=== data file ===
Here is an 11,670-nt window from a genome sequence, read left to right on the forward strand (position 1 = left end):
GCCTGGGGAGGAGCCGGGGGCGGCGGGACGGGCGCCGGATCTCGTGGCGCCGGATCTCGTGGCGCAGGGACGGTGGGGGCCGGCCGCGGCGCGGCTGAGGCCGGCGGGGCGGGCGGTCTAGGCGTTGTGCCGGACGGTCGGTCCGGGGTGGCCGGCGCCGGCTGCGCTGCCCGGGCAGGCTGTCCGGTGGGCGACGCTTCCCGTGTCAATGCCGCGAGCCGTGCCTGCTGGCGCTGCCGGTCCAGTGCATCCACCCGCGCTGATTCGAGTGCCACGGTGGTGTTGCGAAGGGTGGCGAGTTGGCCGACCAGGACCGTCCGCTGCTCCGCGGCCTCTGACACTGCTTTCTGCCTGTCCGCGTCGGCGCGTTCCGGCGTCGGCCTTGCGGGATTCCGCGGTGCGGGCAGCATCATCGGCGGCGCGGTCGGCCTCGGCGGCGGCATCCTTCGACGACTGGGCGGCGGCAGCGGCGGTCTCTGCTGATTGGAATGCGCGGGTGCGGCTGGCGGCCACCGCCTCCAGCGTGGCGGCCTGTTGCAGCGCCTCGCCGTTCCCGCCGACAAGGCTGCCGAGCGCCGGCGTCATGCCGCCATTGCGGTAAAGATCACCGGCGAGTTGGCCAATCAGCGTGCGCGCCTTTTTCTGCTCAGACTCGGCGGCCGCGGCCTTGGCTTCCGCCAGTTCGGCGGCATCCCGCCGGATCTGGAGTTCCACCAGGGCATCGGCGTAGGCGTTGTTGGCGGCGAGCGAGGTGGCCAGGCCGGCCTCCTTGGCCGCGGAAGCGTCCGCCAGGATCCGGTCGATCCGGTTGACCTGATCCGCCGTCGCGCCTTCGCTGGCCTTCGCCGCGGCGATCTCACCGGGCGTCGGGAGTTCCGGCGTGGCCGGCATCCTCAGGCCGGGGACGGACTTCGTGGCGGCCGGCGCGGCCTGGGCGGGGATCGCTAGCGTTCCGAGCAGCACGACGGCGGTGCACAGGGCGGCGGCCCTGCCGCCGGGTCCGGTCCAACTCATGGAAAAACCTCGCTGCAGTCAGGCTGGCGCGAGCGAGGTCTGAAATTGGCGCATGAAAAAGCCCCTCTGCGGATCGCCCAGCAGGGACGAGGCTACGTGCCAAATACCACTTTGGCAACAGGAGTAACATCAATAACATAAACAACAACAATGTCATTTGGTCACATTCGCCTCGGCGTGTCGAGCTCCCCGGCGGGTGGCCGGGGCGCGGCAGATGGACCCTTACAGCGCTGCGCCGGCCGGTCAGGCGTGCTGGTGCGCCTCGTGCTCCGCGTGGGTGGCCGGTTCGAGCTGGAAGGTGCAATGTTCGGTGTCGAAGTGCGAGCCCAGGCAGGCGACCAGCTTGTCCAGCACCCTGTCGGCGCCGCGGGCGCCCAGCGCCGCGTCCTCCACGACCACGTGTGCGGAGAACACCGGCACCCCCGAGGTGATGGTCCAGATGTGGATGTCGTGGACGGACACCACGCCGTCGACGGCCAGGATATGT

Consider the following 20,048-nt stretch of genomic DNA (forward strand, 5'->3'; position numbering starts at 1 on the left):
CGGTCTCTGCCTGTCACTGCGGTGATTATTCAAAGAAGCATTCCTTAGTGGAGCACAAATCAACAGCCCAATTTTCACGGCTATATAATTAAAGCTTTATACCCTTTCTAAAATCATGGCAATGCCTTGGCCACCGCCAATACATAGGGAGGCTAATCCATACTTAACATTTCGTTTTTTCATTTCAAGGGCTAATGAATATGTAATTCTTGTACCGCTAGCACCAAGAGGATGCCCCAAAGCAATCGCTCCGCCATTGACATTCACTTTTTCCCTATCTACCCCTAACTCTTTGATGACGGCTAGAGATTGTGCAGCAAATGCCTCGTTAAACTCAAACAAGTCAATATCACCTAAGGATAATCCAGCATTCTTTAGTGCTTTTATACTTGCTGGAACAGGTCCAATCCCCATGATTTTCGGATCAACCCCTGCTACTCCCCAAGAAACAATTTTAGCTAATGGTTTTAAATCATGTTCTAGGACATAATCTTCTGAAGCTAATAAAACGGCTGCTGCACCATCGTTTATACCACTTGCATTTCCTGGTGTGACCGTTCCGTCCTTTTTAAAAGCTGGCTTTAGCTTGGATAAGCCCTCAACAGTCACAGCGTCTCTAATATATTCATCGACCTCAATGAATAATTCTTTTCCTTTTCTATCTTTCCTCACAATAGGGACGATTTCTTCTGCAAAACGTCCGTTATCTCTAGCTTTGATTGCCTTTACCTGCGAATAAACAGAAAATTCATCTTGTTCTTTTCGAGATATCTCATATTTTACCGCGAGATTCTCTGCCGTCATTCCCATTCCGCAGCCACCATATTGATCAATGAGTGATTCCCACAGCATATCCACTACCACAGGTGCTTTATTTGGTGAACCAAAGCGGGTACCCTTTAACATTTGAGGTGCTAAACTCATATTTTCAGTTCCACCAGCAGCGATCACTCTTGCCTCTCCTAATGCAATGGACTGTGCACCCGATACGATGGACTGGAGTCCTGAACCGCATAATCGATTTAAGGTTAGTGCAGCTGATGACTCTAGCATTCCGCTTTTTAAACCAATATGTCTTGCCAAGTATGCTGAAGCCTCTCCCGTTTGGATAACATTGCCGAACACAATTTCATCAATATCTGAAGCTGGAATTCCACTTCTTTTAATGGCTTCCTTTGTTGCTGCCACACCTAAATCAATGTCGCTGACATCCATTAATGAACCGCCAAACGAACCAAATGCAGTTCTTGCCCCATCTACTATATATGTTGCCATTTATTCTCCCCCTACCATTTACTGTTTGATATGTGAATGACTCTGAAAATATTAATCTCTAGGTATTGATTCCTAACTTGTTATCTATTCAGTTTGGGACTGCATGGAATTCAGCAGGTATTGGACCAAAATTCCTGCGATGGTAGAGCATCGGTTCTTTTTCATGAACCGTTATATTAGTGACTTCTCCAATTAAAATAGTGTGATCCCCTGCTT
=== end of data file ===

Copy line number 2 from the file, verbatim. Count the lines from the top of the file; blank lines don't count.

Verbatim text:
GCCTGGGGAGGAGCCGGGGGCGGCGGGACGGGCGCCGGATCTCGTGGCGCCGGATCTCGTGGCGCAGGGACGGTGGGGGCCGGCCGCGGCGCGGCTGAGGCCGGCGGGGCGGGCGGTCTAGGCGTTGTGCCGGACGGTCGGTCCGGGGTGGCCGGCGCCGGCTGCGCTGCCCGGGCAGGCTGTCCGGTGGGCGACGCTTCCCGTGTCAATGCCGCGAGCCGTGCCTGCTGGCGCTGCCGGTCCAGTGCATCCACCCGCGCTGATTCGAGTGCCACGGTGGTGTTGCGAAGGGTGGCGAGTTGGCCGACCAGGACCGTCCGCTGCTCCGCGGCCTCTGACACTGCTTTCTGCCTGTCCGCGTCGGCGCGTTCCGGCGTCGGCCTTGCGGGATTCCGCGGTGCGGGCAGCATCATCGGCGGCGCGGTCGGCCTCGGCGGCGGCATCCTTCGACGACTGGGCGGCGGCAGCGGCGGTCTCTGCTGATTGGAATGCGCGGGTGCGGCTGGCGGCCACCGCCTCCAGCGTGGCGGCCTGTTGCAGCGCCTCGCCGTTCCCGCCGACAAGGCTGCCGAGCGCCGGCGTCATGCCGCCATTGCGGTAAAGATCACCGGCGAGTTGGCCAATCAGCGTGCGCGCCTTTTTCTGCTCAGACTCGGCGGCCGCGGCCTTGGCTTCCGCCAGTTCGGCGGCATCCCGCCGGATCTGGAGTTCCACCAGGGCATCGGCGTAGGCGTTGTTGGCGGCGAGCGAGGTGGCCAGGCCGGCCTCCTTGGCCGCGGAAGCGTCCGCCAGGATCCGGTCGATCCGGTTGACCTGATCCGCCGTCGCGCCTTCGCTGGCCTTCGCCGCGGCGATCTCACCGGGCGTCGGGAGTTCCGGCGTGGCCGGCATCCTCAGGCCGGGGACGGACTTCGTGGCGGCCGGCGCGGCCTGGGCGGGGATCGCTAGCGTTCCGAGCAGCACGACGGCGGTGCACAGGGCGGCGGCCCTGCCGCCGGGTCCGGTCCAACTCATGGAAAAACCTCGCTGCAGTCAGGCTGGCGCGAGCGAGGTCTGAAATTGGCGCATGAAAAAGCCCCTCTGCGGATCGCCCAGCAGGGACGAGGCTACGTGCCAAATACCACTTTGGCAACAGGAGTAACATCAATAACATAAACAACAACAATGTCATTTGGTCACATTCGCCTCGGCGTGTCGAGCTCCCCGGCGGGTGGCCGGGGCGCGGCAGATGGACCCTTACAGCGCTGCGCCGGCCGGTCAGGCGTGCTGGTGCGCCTCGTGCTCCGCGTGGGTGGCCGGTTCGAGCTGGAAGGTGCAATGTTCGGTGTCGAAGTGCGAGCCCAGGCAGGCGACCAGCTTGTCCAGCACCCTGTCGGCGCCGCGGGCGCCCAGCGCCGCGTCCTCCACGACCACGTGTGCGGAGAACACCGGCACCCCCGAGGTGATGGTCCAGATGTGGATGTCGTGGACGGACACCACGCCGTCGACGGCCAGGATATGT